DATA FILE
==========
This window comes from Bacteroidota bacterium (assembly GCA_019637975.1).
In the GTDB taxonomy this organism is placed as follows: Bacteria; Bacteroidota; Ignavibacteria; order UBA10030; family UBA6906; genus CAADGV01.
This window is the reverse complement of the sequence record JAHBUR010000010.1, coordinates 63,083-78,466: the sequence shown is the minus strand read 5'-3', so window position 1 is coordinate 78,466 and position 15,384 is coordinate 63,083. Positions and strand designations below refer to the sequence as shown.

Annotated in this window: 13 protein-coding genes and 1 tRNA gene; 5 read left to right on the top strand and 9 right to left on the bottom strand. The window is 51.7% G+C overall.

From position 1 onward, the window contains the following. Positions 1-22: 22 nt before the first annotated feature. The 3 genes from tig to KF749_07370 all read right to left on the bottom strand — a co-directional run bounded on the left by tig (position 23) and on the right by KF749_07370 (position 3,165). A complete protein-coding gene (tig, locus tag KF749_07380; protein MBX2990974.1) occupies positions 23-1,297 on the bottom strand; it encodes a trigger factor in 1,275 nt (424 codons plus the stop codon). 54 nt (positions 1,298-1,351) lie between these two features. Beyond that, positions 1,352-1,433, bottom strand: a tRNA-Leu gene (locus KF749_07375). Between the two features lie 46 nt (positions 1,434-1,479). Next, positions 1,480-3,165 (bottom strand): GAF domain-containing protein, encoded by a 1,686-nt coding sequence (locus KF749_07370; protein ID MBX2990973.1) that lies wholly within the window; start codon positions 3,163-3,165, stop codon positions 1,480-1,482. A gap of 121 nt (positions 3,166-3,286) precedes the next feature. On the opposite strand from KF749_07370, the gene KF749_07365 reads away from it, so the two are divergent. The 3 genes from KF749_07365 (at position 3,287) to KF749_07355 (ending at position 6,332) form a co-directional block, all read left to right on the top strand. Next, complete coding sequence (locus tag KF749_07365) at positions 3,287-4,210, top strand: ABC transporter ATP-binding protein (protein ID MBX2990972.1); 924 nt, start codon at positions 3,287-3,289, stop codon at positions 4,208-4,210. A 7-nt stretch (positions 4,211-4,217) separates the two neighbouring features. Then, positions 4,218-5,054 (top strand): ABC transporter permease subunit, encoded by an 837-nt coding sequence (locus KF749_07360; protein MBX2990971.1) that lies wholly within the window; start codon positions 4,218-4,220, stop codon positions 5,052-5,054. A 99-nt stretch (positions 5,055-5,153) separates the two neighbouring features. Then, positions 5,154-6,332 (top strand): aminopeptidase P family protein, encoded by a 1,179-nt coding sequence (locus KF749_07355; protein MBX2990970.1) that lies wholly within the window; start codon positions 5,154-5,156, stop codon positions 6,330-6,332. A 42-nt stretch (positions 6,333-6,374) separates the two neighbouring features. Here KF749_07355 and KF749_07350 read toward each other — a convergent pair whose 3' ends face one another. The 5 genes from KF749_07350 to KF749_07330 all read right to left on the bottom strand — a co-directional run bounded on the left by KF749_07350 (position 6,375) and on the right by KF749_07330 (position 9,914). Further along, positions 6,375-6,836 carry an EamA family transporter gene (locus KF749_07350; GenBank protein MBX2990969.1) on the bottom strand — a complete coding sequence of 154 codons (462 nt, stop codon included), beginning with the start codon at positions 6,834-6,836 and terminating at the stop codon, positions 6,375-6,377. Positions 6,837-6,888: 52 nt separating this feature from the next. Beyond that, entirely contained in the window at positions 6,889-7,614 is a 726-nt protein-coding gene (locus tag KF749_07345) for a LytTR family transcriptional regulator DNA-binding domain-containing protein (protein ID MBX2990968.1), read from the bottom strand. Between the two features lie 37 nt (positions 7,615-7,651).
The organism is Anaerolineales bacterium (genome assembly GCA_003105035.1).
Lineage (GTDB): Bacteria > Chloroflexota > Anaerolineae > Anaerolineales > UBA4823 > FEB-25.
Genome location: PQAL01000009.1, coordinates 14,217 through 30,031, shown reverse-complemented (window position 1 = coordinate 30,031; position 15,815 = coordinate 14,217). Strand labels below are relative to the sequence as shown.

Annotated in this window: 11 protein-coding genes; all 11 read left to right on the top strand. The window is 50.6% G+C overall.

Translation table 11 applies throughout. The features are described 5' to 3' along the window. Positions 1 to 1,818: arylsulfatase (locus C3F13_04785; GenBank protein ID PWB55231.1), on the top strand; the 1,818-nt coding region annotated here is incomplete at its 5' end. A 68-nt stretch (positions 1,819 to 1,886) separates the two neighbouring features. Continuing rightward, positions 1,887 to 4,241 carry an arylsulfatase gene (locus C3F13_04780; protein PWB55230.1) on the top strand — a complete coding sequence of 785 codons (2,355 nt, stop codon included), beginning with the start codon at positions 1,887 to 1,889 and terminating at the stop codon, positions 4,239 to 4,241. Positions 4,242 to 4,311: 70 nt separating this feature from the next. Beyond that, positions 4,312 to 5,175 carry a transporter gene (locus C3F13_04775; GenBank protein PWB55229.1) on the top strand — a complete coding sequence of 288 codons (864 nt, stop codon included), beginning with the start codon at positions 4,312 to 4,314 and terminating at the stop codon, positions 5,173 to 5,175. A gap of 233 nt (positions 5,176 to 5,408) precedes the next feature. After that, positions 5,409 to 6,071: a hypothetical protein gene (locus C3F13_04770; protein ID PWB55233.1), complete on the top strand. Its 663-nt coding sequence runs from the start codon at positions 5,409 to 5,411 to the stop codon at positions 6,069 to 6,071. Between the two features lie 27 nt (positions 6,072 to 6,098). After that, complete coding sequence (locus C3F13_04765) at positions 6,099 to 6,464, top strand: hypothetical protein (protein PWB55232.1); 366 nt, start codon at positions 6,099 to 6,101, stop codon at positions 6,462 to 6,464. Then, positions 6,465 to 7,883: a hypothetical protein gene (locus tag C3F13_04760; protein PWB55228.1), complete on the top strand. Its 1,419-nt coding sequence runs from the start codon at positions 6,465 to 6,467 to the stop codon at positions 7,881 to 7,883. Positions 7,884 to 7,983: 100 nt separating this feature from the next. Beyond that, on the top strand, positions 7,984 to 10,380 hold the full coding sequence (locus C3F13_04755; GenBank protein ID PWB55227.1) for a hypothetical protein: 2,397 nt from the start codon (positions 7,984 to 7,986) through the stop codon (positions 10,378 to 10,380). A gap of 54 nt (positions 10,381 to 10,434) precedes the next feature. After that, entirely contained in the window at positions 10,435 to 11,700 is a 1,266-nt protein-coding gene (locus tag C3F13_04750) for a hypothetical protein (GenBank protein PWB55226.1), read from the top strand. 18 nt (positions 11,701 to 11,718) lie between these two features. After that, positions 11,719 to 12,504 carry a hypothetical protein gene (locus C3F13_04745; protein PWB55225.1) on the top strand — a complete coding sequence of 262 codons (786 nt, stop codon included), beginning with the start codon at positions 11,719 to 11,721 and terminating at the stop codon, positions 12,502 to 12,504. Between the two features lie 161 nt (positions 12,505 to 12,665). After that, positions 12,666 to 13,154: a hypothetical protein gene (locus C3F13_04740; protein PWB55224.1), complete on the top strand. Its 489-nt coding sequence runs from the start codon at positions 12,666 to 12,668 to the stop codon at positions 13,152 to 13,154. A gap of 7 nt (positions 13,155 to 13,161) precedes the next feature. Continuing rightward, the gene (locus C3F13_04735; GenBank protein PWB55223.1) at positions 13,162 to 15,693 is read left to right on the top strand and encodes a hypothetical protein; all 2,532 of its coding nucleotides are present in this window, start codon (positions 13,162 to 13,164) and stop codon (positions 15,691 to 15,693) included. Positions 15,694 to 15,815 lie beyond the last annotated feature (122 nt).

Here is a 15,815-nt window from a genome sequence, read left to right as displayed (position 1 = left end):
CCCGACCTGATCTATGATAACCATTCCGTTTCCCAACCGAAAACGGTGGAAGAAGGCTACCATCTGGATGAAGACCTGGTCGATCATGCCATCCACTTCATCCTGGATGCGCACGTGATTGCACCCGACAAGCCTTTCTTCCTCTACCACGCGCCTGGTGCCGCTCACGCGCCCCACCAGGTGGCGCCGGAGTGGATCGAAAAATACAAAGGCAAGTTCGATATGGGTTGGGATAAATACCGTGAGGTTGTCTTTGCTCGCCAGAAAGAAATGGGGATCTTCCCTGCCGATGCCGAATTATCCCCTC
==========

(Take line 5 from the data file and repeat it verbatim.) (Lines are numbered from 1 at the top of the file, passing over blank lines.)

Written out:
From position 1 onward, the window contains the following. Positions 1-22: 22 nt before the first annotated feature. The 3 genes from tig to KF749_07370 all read right to left on the bottom strand — a co-directional run bounded on the left by tig (position 23) and on the right by KF749_07370 (position 3,165). A complete protein-coding gene (tig, locus tag KF749_07380; protein MBX2990974.1) occupies positions 23-1,297 on the bottom strand; it encodes a trigger factor in 1,275 nt (424 codons plus the stop codon). 54 nt (positions 1,298-1,351) lie between these two features. Beyond that, positions 1,352-1,433, bottom strand: a tRNA-Leu gene (locus KF749_07375). Between the two features lie 46 nt (positions 1,434-1,479). Next, positions 1,480-3,165 (bottom strand): GAF domain-containing protein, encoded by a 1,686-nt coding sequence (locus KF749_07370; protein ID MBX2990973.1) that lies wholly within the window; start codon positions 3,163-3,165, stop codon positions 1,480-1,482. A gap of 121 nt (positions 3,166-3,286) precedes the next feature. On the opposite strand from KF749_07370, the gene KF749_07365 reads away from it, so the two are divergent. The 3 genes from KF749_07365 (at position 3,287) to KF749_07355 (ending at position 6,332) form a co-directional block, all read left to right on the top strand. Next, complete coding sequence (locus tag KF749_07365) at positions 3,287-4,210, top strand: ABC transporter ATP-binding protein (protein ID MBX2990972.1); 924 nt, start codon at positions 3,287-3,289, stop codon at positions 4,208-4,210. A 7-nt stretch (positions 4,211-4,217) separates the two neighbouring features. Then, positions 4,218-5,054 (top strand): ABC transporter permease subunit, encoded by an 837-nt coding sequence (locus KF749_07360; protein MBX2990971.1) that lies wholly within the window; start codon positions 4,218-4,220, stop codon positions 5,052-5,054. A 99-nt stretch (positions 5,055-5,153) separates the two neighbouring features. Then, positions 5,154-6,332 (top strand): aminopeptidase P family protein, encoded by a 1,179-nt coding sequence (locus KF749_07355; protein MBX2990970.1) that lies wholly within the window; start codon positions 5,154-5,156, stop codon positions 6,330-6,332. A 42-nt stretch (positions 6,333-6,374) separates the two neighbouring features. Here KF749_07355 and KF749_07350 read toward each other — a convergent pair whose 3' ends face one another. The 5 genes from KF749_07350 to KF749_07330 all read right to left on the bottom strand — a co-directional run bounded on the left by KF749_07350 (position 6,375) and on the right by KF749_07330 (position 9,914). Further along, positions 6,375-6,836 carry an EamA family transporter gene (locus KF749_07350; GenBank protein MBX2990969.1) on the bottom strand — a complete coding sequence of 154 codons (462 nt, stop codon included), beginning with the start codon at positions 6,834-6,836 and terminating at the stop codon, positions 6,375-6,377. Positions 6,837-6,888: 52 nt separating this feature from the next. Beyond that, entirely contained in the window at positions 6,889-7,614 is a 726-nt protein-coding gene (locus tag KF749_07345) for a LytTR family transcriptional regulator DNA-binding domain-containing protein (protein ID MBX2990968.1), read from the bottom strand. Between the two features lie 37 nt (positions 7,615-7,651).